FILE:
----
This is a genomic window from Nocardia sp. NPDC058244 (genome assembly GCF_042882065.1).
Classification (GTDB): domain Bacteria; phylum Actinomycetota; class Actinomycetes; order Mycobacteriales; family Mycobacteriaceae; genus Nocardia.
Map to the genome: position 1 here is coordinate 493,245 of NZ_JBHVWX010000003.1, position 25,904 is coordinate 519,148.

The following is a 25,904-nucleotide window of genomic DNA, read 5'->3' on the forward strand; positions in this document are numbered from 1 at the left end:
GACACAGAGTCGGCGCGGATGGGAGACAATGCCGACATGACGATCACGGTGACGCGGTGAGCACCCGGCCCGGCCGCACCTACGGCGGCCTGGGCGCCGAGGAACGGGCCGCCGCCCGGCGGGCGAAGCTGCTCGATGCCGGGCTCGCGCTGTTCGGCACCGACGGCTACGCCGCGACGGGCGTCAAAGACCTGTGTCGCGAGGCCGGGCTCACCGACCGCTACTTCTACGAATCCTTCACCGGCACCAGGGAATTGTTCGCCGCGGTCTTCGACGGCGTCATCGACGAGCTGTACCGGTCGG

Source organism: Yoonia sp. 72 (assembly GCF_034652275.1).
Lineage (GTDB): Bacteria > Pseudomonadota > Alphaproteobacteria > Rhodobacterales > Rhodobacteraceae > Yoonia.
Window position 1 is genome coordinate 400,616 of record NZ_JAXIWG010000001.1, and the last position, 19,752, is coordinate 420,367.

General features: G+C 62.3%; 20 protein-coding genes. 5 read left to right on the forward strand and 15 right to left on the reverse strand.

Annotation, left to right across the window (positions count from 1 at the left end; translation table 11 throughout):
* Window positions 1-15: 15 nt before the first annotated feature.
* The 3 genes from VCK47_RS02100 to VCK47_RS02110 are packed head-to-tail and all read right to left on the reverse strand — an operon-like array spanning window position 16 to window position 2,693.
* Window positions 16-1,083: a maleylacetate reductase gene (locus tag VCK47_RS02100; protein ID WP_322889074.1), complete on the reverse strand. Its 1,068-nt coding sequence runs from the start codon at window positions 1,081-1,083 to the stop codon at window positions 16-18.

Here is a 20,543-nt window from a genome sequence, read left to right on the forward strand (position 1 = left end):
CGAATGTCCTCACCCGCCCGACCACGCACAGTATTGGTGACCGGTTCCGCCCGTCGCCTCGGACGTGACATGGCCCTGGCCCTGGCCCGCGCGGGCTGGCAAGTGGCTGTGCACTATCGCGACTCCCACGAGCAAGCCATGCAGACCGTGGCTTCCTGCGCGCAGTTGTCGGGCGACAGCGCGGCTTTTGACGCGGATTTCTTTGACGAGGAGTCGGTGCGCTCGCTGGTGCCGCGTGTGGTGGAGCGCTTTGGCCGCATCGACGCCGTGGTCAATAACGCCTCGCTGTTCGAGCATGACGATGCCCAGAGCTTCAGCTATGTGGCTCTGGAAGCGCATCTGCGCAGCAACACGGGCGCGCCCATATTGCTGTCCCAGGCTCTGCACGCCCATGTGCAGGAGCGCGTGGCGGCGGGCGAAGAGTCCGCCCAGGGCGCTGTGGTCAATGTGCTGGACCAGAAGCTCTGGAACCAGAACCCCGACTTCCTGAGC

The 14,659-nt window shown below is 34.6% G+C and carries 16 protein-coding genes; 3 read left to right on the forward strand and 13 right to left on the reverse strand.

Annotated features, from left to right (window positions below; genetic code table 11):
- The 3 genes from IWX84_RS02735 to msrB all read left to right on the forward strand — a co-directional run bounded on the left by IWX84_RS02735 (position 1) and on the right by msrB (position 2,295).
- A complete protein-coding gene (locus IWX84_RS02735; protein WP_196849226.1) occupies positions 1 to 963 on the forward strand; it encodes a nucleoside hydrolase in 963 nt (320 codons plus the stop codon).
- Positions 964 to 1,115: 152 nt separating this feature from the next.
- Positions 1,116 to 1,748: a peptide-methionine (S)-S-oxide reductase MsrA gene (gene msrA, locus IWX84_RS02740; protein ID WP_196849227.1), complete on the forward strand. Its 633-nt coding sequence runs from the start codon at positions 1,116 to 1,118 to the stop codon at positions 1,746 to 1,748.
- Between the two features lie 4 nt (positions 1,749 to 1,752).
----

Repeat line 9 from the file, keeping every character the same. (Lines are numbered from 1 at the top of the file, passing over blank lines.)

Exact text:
General features: G+C 62.3%; 20 protein-coding genes. 5 read left to right on the forward strand and 15 right to left on the reverse strand.